Babies between Han Chinese and ethnic Koreans will reach 30,000-35,000, most of whom are unregistered.

The youngest victim of human trafficking I have met was 8 years old at the time she was sold. She was brought up in an ethnic Korean family in Heilong City, Jilin Province, but was sold for 1,500 RMB to an ethnic Chinese man at the age of fourteen. She gave birth at the age of 19. After the baby was born, she was sold again by a broker to a different man, and unfortunately I do not know where she is now. Girls being sold by a broker after childbirth are now very common to see.

The price of women varies: usually 5,000-10,000 RMB (approximately $500-1,000 US dollars), for girls up to the age of 20; 3,000-5,000 RMB (or $300-500 US dollars), for up to the age of 30; 2,000-2,500 RMB ($200-250 USD) for up to the age of 40 with a child; and 500-1,000 RMB (or $50-100 US dollars) for children.

However, this year, the price has increased. A woman in her 20s is sold at the price of 20,000 RMB because the number of female North Korean defectors is decreasing. North Korean women seem hesitant to escape the country due to the crackdown operation for the security of the Beijing Olympic Games, as well as forced repatriation that entails serious threats to life upon being returned to North Korea.

The trafficking of North Korean women goes back to 1985 when it was not yet as systematic. It was mere match-making organized by a broker for a rural Chinese man who could not marry in an orthodox way. At that time, the Chinese government welcomed them, and there was neither arrest nor forced repatriation. (But this has now become an organized business-like activity.)

Young women from three provinces in Northeast China that were excluded from China’s open economy reform policy started to move to the Southern China Economic Zone, Japan and Korea to find work. As a result, the female population in these rural areas has decreased considerably. The demand for North Korean women naturally became greater. The role of young North Korean women in replacing ethnic Chinese women was considered significant. The brokers taking advantage of the situation started to appear during this time and it became more organized and business-like.

In the late 1990s, the food rationing system of North Korea collapsed.

North Koreans seeking food started to escape to China, and from 1997 there was a massive influx of people from North Korea into China.

Ethnic Koreans in China provided their starving brethren with food and clothing. However, due to some people trying to take advantage of the goodwill of these ethnic Chinese, and an increased crime rate, the Chinese government started to strengthen the policy concerning North Korea defectors.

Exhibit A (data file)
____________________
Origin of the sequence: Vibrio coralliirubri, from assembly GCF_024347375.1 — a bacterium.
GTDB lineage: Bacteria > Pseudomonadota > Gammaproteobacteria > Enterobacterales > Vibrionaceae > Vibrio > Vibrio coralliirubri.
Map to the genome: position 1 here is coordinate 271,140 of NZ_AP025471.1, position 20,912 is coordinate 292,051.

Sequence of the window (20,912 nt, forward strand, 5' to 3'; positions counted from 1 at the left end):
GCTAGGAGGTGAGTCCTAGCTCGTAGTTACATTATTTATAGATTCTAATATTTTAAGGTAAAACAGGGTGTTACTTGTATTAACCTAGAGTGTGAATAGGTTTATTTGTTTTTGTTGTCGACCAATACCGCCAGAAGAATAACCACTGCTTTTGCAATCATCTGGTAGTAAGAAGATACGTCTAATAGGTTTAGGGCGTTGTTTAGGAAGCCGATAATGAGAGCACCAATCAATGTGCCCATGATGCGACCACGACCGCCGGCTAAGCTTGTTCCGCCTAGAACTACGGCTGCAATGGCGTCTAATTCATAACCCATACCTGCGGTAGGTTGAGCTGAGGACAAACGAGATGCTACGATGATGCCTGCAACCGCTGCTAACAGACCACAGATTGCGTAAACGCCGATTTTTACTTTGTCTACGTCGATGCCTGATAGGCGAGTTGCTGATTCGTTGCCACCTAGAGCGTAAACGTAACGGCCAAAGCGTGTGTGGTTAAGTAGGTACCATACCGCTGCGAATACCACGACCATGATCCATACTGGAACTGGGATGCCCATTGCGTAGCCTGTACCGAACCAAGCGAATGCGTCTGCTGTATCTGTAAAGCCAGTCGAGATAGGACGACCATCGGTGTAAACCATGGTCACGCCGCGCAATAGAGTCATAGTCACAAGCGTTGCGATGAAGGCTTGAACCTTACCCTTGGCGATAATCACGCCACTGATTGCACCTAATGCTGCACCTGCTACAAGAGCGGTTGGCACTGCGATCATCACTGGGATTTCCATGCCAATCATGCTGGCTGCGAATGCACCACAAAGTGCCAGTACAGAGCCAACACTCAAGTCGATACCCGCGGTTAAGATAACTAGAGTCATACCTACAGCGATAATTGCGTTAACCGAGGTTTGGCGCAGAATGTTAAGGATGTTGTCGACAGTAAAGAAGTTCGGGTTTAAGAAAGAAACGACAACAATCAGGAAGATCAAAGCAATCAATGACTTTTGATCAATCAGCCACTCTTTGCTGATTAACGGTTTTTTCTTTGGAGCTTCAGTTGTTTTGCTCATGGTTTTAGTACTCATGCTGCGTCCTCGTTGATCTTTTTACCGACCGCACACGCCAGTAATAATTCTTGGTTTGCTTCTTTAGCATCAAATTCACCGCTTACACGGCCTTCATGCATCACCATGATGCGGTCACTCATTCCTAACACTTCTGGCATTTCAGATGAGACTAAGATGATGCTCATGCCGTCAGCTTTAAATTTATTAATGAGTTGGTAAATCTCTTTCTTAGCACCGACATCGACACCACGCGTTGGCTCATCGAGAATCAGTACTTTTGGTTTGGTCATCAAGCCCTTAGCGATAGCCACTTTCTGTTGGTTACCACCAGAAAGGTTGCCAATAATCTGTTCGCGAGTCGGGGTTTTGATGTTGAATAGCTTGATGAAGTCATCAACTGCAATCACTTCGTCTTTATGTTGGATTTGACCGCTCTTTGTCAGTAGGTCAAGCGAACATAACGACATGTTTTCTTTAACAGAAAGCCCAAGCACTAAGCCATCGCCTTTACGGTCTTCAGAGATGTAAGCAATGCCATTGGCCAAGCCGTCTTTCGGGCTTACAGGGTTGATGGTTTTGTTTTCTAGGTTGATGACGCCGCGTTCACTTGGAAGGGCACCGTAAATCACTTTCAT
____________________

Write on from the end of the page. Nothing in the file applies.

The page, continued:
In 2000, trafficking of North Korean women became more serious. More women had risked their lives escaping to China and fell into the clutches of brokers. The reports made by staff members in charge of our shelters outlines many of these cases.

The Chinese police, in secret communication with the North Korean National Security Agency, has prosecuted these women who are illegally married to rural Chinese men. If a woman who had a child at the time of marriage is prosecuted, then the child no longer receives any protection and becomes an orphan. The child usually survives by helping with farming, taking care of cows in return for room and board.

The children of North Korean women sold to Chinese men face a bleak future. An infant can choose neither his or her own country nor parents. A mother has no choice but to sell herself.

Because the stay of these women is illegal their children are also stateless. They are not Chinese and not North Koreans either. They have no right to education or anything else. They have no human rights and are staying illegally. These children are languishing in extreme poverty.

Early last year, the mother of 5-year-old Kim Yong-soon was arrested and repatriated to North Korea. Her crime? Leaving the starvation in North Korea and seeking survival in China.

But once this young woman had escaped North Korea six years ago, she was quickly sold into a forced marriage to a Chinese man, and just as quickly became pregnant. This is how she came to give birth to daughter Kim Yong-soon. The daughter, Yong-soon is now being supported under LFNKR’s foster parent program.

Our people, the LFNKR local staff in China, reported to us that it will be impossible for her to return again, since this is her third repatriation.